New York Mag’s sexist smear piece on ‘subservient’ Republican women gets pummeled into oblivion

New York Magazine stepped on a rake with a sexist cover story that unleashed the wrath of “Republican women.”

In what seemed like confirmation that the left hates women – especially strong women who can think for themselves, the magazine touted the latest piece to grace its cover by writer-at-large Rebecca Traister.

Titled, “How Did Republican Women End Up Like This? ” the article claimed to look at “The baffling, contradictory demands of being female in the party of Donald Trump.”

And in a post on X to promote the story, the magazine noted the author “reports on the surprising evolution of the Republican woman — their wrath, sweetness, strength, and subservience to the MAGA right, observed.”

If social media users thought the post was meant as purely click-bait, they would find that Traister attempts to find how the GOP “understands — and represents — womanhood more broadly.”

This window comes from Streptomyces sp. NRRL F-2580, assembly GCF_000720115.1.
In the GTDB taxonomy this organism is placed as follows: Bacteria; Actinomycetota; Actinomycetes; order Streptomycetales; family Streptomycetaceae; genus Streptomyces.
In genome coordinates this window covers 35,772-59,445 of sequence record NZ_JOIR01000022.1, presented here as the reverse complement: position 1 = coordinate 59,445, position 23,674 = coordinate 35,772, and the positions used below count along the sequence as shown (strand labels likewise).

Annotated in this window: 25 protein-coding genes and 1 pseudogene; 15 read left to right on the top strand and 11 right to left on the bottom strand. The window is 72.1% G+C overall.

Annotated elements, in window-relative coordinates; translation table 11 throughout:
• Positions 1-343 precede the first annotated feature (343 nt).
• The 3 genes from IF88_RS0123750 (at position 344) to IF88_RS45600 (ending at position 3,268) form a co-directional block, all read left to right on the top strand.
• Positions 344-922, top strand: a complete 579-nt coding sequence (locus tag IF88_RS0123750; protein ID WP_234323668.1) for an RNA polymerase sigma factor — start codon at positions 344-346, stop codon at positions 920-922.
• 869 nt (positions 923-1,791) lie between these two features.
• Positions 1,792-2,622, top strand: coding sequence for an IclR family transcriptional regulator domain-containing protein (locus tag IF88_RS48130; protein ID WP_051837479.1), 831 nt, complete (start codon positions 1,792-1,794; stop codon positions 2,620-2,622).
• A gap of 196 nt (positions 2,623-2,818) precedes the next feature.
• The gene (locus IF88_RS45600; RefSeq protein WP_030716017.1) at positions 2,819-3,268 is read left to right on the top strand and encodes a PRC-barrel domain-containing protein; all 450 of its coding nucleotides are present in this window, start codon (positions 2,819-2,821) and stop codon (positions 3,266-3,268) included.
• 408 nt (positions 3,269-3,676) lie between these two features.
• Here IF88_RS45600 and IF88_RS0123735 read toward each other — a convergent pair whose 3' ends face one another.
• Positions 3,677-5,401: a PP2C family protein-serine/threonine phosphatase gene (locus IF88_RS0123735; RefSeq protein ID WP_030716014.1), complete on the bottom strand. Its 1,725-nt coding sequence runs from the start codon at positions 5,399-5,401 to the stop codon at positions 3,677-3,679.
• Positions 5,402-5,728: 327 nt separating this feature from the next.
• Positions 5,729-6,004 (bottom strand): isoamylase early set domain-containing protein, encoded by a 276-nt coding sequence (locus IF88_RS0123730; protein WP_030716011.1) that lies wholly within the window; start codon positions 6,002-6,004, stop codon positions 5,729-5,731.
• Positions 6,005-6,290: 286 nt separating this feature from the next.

“As we cruise toward November with two ancient white men on the presidential ticket and the rights of millions of people who are not white men in the balance, the public performance of Republican womanhood has become fractured, frenzied, and far less coherent than ever,” she wrote.

The author claimed Republican women are caught “projecting traditional notions of compliant, cheerful femininity and channeling the testosterone-driven rage of the conservative infotainment complex,” while she followed the left’s playbook of boosting women by insulting those who think differently.

Traister trashed Donald Trump Jr.’s fiancée, Kimberly Guilfoyle, and her “duck-lipped, smoky-eyed stylings” as well as mocking RNC co-chair Lara Trump’s video and her “sequined pants and stilettos.” In contrast to her history lesson on Republican women, the author claims today’s “women on the left conduct themselves with new ease and assuredness” whereas the GOP’s “most visible” women offer “fevered performances of hyperfemininity and hypermasculinity.”

Her lengthy diatribe and the way New York Magazine chose to broadcast it earned a fiery and smoking rebuke from women, and men, on social media.

Frieda Powers

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